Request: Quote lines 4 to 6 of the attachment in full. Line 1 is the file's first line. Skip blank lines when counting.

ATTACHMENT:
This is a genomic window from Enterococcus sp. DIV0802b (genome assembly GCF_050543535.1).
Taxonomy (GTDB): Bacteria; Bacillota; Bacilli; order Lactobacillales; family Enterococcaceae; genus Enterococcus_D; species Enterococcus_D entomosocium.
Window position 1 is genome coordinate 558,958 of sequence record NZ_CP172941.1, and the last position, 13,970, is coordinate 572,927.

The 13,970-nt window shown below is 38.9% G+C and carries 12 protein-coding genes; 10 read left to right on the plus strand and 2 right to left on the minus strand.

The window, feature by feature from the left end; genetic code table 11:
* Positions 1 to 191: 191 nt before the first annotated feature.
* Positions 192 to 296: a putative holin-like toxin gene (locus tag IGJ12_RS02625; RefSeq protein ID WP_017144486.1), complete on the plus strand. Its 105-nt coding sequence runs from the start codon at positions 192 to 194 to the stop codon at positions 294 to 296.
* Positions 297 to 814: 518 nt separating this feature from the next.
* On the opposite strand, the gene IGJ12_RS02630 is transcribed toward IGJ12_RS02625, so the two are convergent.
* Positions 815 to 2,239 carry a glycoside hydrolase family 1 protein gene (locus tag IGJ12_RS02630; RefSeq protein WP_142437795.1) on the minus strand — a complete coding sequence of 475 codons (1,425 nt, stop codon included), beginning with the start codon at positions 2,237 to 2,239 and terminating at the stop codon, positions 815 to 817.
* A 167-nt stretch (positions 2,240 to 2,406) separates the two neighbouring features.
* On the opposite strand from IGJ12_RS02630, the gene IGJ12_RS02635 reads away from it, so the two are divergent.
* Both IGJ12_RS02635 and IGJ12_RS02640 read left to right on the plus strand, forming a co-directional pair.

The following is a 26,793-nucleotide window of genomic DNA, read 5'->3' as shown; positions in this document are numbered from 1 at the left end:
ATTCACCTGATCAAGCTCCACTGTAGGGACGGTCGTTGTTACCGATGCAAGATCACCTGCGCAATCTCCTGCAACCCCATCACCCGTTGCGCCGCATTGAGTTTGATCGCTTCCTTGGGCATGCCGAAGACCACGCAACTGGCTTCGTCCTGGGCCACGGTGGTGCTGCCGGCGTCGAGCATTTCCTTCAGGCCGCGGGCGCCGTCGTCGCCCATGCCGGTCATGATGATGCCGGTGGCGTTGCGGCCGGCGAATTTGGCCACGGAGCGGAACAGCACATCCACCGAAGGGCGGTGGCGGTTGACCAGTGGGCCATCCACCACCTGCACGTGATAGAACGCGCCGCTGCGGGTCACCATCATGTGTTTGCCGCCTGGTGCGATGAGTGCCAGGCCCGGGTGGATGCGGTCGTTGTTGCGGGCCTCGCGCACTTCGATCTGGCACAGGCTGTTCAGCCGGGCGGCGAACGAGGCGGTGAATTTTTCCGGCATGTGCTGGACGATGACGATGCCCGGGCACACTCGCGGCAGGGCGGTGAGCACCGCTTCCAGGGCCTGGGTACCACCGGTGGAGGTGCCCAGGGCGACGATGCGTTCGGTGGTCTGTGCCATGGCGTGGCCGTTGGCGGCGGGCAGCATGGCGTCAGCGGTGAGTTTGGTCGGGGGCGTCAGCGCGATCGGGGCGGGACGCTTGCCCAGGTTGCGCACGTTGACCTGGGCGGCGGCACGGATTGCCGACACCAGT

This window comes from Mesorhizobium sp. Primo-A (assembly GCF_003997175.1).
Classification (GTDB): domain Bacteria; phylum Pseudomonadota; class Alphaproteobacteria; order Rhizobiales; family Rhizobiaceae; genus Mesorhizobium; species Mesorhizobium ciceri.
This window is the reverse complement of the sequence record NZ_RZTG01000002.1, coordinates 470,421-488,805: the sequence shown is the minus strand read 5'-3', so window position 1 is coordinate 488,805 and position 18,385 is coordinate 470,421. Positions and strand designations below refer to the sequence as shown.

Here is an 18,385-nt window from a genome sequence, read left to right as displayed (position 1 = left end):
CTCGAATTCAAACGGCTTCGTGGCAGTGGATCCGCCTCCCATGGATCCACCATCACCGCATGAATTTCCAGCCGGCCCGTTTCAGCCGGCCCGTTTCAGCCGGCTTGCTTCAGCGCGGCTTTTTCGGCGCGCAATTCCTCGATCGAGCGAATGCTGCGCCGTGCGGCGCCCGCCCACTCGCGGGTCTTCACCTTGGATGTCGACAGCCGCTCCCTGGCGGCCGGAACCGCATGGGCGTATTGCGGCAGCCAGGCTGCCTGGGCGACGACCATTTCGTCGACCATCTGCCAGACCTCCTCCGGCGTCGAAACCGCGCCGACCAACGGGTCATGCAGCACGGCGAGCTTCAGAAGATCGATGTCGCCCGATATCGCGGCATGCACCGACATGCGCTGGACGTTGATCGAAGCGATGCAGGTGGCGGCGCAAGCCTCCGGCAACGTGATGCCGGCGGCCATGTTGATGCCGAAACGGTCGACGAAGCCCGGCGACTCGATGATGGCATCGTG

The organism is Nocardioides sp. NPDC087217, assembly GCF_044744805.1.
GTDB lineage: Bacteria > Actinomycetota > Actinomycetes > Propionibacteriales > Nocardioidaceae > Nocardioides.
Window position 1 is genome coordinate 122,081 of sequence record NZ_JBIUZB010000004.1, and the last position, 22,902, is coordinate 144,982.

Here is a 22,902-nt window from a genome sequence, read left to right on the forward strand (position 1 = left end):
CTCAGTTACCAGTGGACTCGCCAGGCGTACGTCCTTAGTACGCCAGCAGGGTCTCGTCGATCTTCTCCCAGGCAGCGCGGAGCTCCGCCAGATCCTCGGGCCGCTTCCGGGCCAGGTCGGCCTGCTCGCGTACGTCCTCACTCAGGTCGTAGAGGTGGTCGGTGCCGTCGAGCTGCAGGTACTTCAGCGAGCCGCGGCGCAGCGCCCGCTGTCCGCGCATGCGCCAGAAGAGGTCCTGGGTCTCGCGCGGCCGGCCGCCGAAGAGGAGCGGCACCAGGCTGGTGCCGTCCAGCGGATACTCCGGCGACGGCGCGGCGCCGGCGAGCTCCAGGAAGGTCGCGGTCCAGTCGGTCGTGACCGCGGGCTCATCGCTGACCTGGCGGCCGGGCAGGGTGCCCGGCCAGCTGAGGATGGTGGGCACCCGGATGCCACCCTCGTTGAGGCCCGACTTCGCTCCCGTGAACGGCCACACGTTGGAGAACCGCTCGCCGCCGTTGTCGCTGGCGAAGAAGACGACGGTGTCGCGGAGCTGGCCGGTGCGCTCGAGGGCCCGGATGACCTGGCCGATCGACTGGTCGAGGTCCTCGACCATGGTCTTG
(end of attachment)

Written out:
The 13,970-nt window shown below is 38.9% G+C and carries 12 protein-coding genes; 10 read left to right on the plus strand and 2 right to left on the minus strand.

The window, feature by feature from the left end; genetic code table 11:
* Positions 1 to 191: 191 nt before the first annotated feature.